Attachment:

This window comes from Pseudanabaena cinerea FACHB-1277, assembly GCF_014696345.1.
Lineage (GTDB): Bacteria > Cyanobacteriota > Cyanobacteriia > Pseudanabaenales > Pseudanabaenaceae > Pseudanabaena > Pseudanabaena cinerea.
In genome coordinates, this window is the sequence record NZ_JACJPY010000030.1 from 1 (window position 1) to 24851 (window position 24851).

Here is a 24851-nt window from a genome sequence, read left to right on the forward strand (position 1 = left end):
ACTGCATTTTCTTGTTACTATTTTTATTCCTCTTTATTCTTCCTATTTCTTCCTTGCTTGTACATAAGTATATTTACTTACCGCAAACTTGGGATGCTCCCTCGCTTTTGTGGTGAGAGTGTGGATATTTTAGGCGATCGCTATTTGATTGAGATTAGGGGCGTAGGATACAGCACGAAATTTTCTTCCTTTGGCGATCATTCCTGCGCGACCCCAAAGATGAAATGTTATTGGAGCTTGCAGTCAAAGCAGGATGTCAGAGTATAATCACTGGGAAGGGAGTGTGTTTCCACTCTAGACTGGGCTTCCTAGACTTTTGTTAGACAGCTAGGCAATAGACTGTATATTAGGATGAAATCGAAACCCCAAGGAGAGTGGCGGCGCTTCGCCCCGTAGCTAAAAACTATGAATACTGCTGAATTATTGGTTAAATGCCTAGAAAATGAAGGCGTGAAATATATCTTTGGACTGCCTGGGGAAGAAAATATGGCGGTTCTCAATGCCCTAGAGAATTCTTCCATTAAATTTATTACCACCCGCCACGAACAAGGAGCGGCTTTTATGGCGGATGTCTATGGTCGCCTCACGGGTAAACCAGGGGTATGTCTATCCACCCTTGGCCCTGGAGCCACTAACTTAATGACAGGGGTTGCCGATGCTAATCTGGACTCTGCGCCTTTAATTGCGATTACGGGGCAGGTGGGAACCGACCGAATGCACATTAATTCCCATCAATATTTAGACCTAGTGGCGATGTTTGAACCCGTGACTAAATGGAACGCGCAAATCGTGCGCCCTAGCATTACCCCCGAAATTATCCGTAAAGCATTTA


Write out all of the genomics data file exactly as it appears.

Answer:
This window comes from Pseudanabaena cinerea FACHB-1277, assembly GCF_014696345.1.
Lineage (GTDB): Bacteria > Cyanobacteriota > Cyanobacteriia > Pseudanabaenales > Pseudanabaenaceae > Pseudanabaena > Pseudanabaena cinerea.
In genome coordinates, this window is the sequence record NZ_JACJPY010000030.1 from 1 (window position 1) to 24851 (window position 24851).

Here is a 24851-nt window from a genome sequence, read left to right on the forward strand (position 1 = left end):
ACTGCATTTTCTTGTTACTATTTTTATTCCTCTTTATTCTTCCTATTTCTTCCTTGCTTGTACATAAGTATATTTACTTACCGCAAACTTGGGATGCTCCCTCGCTTTTGTGGTGAGAGTGTGGATATTTTAGGCGATCGCTATTTGATTGAGATTAGGGGCGTAGGATACAGCACGAAATTTTCTTCCTTTGGCGATCATTCCTGCGCGACCCCAAAGATGAAATGTTATTGGAGCTTGCAGTCAAAGCAGGATGTCAGAGTATAATCACTGGGAAGGGAGTGTGTTTCCACTCTAGACTGGGCTTCCTAGACTTTTGTTAGACAGCTAGGCAATAGACTGTATATTAGGATGAAATCGAAACCCCAAGGAGAGTGGCGGCGCTTCGCCCCGTAGCTAAAAACTATGAATACTGCTGAATTATTGGTTAAATGCCTAGAAAATGAAGGCGTGAAATATATCTTTGGACTGCCTGGGGAAGAAAATATGGCGGTTCTCAATGCCCTAGAGAATTCTTCCATTAAATTTATTACCACCCGCCACGAACAAGGAGCGGCTTTTATGGCGGATGTCTATGGTCGCCTCACGGGTAAACCAGGGGTATGTCTATCCACCCTTGGCCCTGGAGCCACTAACTTAATGACAGGGGTTGCCGATGCTAATCTGGACTCTGCGCCTTTAATTGCGATTACGGGGCAGGTGGGAACCGACCGAATGCACATTAATTCCCATCAATATTTAGACCTAGTGGCGATGTTTGAACCCGTGACTAAATGGAACGCGCAAATCGTGCGCCCTAGCATTACCCCCGAAATTATCCGTAAAGCATTTA